After much prayer, panic, wringing of hands and arguing with myself, I emailed the Holy Handcrafter of Antioch and explained why I couldn't do the bridesmaid thing. The HHA was - understandably - upset, but totally understanding. She was most gracious on the wedding day too. Had it not been for the fact that I had a lift all the way to Jorvik, I don't think I would have made it at all. Not out of not wanting to be there, but because the fear of the outdoors outweighs everything else at the moment.

The wedding though was an absolute joy and delight. The bride looked more radiant than I have ever seen her look; I was really stoked that all her Pagan friends came to the church service - which included Holy Communion - a very important factor for the HHA and her Viking. It was a most amazing witness to the Glory and Lordship of God and the church was literally filled to the rafters with His presence and the company of angels. It was awesome!

Since then, though, the Monkeys have been pissing me off with their constant yawing. I am utterly exhausted. It took me almost three weeks to write one essay because my brain just will NOT engage and focus.

And now, my first exam of this year is tomorrow, 14th May, and revision has been S-L-O-W and virtually non-existent because of this pigging brainstall.  Ah well, it'll be an interesting afternoon on the morrow. In fact, I am sure that it will  be OK. I have a peace about it (which I hope I am not mistaking a denial for...).

Glory to God for his faithfulness and his love and his mercy. Heaven knows how much I need those things!

Take care all,



Saturday, 31 December 2011

Waning 2011 : Waxing 2012

So, I am now woefully behind in my blogmutterings. I Have just got off the phone with The Hev and The Shteeb and it would seem that my arse has been kicked back into action. :) My apologies to all who so desperately wish to read my crazy ramblings. and believe me, lots has been happening. I mean, I have only just posted about my hospital stay in October, for crying out loud. I've not yet even started the one about the op in November... What a pathetic correspondent I am become.

Janus, Vatican Museum
Photo © Fubar Obfusco
Anyway, we now find ourselves gazing heav'nward once more as the waning of one year is eclipsed by the waxing of the next. It is at around this time that this little Loris recognizes the quickening pace of the heart, a rush of blood to the head and a cold hand of fear accompanied by the faint freezing, mocking whispers of the Father of Lies as excitement, hope and promise of new and better, good, things for the new year ahead claim a momentary epiphany, that 'Janusian anxiety' arises. Why does the exuberance of seeing the New Year in always feel so hollow the moment the clocks are done chiming the new day in?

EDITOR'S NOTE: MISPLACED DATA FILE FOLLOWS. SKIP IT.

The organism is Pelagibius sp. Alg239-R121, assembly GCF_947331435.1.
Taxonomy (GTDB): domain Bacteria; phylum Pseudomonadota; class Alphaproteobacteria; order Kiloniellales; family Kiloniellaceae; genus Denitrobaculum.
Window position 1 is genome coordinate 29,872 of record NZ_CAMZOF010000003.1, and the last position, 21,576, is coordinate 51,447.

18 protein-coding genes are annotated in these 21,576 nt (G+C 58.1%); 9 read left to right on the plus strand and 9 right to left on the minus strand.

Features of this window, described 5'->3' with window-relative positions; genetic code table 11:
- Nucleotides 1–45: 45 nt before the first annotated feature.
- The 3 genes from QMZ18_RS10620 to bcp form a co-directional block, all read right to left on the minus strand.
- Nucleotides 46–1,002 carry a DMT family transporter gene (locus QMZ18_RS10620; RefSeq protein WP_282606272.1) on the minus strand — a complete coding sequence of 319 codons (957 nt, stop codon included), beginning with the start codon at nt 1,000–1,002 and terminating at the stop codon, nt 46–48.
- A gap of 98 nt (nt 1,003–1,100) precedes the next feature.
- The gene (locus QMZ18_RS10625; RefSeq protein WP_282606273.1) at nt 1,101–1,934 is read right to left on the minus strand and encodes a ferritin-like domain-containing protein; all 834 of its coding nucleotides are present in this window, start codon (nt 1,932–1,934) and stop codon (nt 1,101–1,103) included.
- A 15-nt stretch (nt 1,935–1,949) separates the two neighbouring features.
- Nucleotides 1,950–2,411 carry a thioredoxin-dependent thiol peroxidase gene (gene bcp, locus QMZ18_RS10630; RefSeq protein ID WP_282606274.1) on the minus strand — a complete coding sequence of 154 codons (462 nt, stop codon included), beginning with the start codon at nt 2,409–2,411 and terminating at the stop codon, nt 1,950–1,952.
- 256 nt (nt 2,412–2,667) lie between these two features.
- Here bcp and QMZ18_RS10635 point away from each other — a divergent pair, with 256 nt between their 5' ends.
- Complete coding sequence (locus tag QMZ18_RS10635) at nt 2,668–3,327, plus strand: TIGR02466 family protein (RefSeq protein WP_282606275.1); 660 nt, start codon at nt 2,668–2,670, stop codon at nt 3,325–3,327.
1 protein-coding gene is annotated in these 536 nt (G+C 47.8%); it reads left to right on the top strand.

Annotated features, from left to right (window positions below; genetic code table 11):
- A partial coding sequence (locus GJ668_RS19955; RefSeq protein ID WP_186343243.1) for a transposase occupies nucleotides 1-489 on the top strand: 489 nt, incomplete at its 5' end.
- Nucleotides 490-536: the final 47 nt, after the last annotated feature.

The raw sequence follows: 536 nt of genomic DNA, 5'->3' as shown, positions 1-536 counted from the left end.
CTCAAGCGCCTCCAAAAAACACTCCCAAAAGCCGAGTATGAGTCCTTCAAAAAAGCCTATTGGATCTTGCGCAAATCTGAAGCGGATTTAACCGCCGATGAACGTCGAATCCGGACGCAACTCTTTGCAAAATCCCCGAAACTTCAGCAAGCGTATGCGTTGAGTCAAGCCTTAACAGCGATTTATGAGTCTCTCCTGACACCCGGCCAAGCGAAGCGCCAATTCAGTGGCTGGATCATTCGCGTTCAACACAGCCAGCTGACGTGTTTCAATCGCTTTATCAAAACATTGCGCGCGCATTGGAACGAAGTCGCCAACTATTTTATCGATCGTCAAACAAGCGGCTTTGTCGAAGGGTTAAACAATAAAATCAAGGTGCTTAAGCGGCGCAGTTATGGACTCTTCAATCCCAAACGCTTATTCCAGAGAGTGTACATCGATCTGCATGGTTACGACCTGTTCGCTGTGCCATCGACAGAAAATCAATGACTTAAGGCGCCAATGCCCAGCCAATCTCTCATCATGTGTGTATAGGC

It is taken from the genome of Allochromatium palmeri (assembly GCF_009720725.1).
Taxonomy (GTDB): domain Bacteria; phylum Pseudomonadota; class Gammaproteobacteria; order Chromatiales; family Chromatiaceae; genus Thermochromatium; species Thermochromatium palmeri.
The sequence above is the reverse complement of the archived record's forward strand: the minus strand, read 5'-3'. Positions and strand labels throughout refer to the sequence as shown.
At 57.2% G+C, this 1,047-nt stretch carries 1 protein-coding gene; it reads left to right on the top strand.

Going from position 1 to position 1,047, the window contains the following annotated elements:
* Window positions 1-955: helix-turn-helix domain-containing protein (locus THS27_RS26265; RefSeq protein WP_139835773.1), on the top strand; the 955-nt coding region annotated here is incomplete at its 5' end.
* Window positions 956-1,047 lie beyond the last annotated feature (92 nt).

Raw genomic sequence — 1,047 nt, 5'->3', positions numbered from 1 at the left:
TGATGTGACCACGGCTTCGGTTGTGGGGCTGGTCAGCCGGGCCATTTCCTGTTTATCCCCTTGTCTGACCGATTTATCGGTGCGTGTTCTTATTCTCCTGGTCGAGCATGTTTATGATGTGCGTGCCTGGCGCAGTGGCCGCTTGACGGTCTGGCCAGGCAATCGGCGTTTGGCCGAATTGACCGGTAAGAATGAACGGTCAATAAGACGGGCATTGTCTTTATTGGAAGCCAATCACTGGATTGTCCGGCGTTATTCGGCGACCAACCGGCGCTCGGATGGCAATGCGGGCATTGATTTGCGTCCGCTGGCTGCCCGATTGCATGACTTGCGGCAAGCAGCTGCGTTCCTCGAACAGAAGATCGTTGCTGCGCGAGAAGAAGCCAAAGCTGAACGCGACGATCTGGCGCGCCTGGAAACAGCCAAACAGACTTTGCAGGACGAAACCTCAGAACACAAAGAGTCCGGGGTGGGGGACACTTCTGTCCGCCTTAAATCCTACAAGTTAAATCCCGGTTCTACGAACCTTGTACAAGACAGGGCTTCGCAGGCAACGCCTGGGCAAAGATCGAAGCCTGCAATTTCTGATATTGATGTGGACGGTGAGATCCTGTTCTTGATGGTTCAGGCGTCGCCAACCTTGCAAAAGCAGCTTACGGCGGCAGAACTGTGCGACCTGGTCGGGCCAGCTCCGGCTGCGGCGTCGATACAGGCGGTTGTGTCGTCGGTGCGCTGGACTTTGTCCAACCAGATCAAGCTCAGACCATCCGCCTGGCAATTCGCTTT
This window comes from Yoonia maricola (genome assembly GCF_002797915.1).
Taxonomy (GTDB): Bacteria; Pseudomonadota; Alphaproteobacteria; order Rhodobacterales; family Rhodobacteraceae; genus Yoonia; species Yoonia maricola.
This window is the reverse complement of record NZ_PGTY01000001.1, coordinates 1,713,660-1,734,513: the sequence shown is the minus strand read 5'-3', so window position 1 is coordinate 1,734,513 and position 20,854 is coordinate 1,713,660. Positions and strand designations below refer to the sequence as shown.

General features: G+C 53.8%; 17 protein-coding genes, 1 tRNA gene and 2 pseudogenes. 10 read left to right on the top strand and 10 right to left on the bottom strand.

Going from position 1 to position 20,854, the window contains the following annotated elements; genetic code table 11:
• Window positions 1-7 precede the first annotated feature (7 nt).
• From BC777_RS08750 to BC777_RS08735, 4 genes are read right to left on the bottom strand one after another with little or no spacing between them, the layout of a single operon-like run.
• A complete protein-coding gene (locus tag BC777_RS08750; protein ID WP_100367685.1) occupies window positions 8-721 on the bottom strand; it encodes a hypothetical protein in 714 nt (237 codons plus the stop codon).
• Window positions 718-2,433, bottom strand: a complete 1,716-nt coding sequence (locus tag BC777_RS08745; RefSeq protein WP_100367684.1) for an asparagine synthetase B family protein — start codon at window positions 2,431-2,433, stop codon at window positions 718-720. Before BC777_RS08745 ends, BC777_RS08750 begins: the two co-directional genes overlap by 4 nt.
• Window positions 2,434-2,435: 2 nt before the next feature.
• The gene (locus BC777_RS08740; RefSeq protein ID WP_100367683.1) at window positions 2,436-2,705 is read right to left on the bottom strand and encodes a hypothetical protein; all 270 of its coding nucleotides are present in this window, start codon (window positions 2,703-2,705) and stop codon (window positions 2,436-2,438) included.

What is it in our collective consciousness that seems to thrive on setting ourselves up for dashed hopes and dreams? All over the place people are setting, discussing and promising faithful adherence to another set of New Year's Resolutions, largely consisting of the hundreds broken in the preceding years, which have all been railroaded by the end of the first week of the year (to a greater or lesser degree). Why on earth do we bother with this farce?

I think it lies in our need to keep going, to set goals that are attainable (because we ourselves set them) and provide ourselves with rods for our backs that we can then beat ourselves up with during Lent. Well, OK, that is a bit harsh, but it does seem rather a fair comment for some... Goal-setting is important in terms of sticking on track, making it through each day and so on. We seem always to be so full of hope as one year draws to a close and another one opens. We dust our grubby failures and broken promises off from our past year and long to get more done and do more right things the right way - this year...

Cyan Sky
© The Loris, 2010

One way or another I think that we area all approaching our new years with high, high hopes and hoping - above all - not to make the same mistakes as last year... That the new year dawns tinged with a blue feeling shows that we already know we are not going to measure up to our own marks.

So this year, as with the last three decades of resolution-making, my only plan for the year ahead is to make it out alive.

Whinge over, I hope you all have a healthy, happy, fun, silly, intellectual, meaningful love and laughter-filled 2012